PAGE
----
USDA Releases Interim Final Rule on Mandatory Country of Origin Labeling (COOL)

July 28, 2008 07:00 PM
 
Pro Farmer Editors

 

The interim final rule for mandatory country of origin labeling (COOL) has been released by USDA's Ag Marketing Service and will be published in the Federal Register Aug. 1. The plan covers labeling of beef, pork, lamb, chicken, goat meat, perishable ag commodities, peanuts, ginseng and macadamia nuts.

The plan published by USDA includes changes that were contained in the 2008 Farm Bill, such as the addition of chicken, goat, macadamia nuts, pecans, and ginseng as covered commodities, the addition of provisions for labeling products of multiple origin, as well as a number of other changes. The interim final rule also contains definitions, the requirements for consumer notification and product marking, and the recordkeeping responsibilities of both retailers and suppliers for covered commodities.

Highlights of the plan:

  • The definition of  "United States country of origin": Under the interim final rule, beef, pork, lamb, chicken, and goat derived from animals present in the U.S. on or before July 15, 2008, and once present in the US, remained continuously in the U.S., are considered U.S. origin.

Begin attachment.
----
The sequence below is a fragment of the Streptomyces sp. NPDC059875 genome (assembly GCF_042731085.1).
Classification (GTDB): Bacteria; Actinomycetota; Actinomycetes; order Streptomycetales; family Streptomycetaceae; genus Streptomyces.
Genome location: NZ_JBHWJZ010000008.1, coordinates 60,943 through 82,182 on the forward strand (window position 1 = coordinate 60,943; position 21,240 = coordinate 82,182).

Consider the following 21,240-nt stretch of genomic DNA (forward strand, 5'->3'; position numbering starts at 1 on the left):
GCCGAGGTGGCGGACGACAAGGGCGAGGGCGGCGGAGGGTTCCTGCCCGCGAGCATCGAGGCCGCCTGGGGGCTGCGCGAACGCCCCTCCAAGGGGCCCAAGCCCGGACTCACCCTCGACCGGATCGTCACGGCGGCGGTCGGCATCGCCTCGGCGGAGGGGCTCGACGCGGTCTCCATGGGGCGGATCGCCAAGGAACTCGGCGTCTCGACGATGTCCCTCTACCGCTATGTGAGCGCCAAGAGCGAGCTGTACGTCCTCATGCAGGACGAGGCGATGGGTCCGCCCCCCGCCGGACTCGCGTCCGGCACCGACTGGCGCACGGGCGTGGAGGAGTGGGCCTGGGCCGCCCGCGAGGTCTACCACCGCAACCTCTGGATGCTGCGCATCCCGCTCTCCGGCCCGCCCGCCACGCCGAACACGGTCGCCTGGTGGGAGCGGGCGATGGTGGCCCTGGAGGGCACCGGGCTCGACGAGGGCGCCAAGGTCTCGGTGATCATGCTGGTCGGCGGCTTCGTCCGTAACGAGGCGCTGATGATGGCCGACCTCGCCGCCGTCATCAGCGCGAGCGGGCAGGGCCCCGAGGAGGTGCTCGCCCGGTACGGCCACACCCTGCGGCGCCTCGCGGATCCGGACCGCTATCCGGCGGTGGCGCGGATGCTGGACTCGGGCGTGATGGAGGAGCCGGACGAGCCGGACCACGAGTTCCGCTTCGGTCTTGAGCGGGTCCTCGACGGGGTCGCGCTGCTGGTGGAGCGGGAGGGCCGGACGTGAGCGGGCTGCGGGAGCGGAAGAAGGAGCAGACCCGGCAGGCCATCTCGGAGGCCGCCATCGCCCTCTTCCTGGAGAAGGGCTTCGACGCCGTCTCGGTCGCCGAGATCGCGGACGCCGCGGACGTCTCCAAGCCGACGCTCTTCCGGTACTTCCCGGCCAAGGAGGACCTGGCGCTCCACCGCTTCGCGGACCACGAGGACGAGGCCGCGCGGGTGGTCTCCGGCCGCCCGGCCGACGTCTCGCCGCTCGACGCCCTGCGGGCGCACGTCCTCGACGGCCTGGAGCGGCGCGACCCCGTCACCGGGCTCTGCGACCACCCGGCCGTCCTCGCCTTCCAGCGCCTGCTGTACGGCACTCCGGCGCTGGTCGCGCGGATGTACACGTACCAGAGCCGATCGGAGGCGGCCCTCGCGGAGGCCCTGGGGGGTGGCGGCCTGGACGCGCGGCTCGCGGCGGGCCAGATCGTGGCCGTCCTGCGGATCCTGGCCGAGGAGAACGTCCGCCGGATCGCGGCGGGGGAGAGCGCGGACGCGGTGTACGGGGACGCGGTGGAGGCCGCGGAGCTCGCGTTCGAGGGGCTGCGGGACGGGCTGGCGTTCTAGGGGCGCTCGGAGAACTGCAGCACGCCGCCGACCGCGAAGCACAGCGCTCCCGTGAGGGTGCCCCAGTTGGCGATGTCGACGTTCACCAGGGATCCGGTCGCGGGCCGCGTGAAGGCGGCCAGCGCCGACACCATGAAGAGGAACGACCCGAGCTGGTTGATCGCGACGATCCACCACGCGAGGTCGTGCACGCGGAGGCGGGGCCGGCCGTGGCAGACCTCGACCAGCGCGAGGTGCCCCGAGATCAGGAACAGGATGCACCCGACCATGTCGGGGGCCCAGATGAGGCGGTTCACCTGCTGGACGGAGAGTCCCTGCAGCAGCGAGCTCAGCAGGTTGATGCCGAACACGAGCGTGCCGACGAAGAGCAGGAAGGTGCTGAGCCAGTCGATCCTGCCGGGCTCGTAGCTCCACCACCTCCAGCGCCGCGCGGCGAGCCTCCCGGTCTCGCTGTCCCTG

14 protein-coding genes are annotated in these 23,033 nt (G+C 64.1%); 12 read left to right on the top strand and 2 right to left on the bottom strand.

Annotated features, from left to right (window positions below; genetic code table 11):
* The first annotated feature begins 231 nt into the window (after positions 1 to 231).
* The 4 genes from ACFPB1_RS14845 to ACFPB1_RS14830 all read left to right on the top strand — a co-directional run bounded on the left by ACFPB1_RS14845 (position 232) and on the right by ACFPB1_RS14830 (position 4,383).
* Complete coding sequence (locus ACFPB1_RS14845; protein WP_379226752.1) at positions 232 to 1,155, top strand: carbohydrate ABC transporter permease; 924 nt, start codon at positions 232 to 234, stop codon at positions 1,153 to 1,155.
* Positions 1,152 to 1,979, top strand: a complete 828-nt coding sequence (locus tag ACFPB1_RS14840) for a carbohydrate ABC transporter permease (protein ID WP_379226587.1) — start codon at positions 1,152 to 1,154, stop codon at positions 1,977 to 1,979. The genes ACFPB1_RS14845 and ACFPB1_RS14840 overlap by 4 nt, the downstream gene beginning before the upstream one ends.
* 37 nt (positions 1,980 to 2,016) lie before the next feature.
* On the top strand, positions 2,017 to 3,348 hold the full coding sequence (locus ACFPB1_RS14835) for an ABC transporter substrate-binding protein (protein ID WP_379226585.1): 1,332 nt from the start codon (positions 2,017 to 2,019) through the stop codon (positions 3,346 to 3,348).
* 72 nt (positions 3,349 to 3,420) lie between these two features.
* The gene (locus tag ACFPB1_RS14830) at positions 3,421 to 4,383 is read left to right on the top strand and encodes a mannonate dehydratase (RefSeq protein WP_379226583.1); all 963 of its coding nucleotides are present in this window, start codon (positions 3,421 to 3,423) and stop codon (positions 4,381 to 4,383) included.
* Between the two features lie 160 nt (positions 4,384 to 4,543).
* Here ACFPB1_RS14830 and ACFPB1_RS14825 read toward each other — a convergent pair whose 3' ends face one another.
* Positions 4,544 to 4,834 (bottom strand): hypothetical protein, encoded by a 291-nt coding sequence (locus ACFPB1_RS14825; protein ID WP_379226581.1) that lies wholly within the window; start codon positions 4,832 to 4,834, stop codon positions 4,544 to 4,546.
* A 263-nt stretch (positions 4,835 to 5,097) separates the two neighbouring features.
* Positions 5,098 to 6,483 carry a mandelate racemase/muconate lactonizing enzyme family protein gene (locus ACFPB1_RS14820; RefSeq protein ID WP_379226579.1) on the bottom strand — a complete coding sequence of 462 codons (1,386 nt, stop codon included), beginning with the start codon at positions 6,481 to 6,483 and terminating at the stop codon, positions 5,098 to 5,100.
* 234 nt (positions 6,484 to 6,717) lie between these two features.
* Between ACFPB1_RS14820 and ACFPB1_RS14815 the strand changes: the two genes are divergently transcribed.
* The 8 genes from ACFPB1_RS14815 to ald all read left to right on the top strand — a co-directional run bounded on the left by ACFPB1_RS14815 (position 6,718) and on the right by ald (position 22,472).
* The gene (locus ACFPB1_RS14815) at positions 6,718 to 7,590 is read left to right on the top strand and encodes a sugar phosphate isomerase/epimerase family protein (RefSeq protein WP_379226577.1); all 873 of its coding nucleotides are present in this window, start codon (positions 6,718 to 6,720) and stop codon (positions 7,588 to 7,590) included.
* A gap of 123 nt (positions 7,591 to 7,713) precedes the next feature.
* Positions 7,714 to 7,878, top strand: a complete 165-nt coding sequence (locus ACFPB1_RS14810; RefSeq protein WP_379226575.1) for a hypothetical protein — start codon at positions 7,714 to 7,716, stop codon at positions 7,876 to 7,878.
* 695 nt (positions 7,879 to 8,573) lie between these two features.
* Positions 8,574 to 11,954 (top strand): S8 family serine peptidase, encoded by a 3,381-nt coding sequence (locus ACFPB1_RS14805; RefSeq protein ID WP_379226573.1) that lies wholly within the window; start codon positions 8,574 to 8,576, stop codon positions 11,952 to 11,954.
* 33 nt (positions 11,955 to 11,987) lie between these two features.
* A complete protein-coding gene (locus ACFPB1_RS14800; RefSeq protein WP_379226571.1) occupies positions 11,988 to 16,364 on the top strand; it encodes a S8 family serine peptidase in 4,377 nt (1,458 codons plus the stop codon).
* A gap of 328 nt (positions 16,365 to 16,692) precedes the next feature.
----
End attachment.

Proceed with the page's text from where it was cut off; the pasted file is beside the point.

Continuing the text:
• Food service establishments are specifically exempted as are covered commodities that are ingredients in a processed food item. In addition, the law specifically outlines the criteria a covered commodity must meet to bear a "United States country of origin" designation.
  • On labeling ground meat products which often times contain products from more than one country, the 2008 Farm Bill specifies that the notice of country of origin for ground beef, ground lamb, ground pork, ground goat, and ground chicken shall include a list of all of the countries of origin contained therein or reasonably contained therein. The interim final provides that when a raw material from a specific origin is not in a processor's inventory for more than 60 days, the country shall no longer be included as a possible country of origin.
  • As for enforcement, USDA has entered into agreements with states having existing enforcement infrastructure to assist in compliance reviews for fish and shellfish covered commodities. These agreements will be expanded to encompass all covered commodities.

You can read more about COOL:


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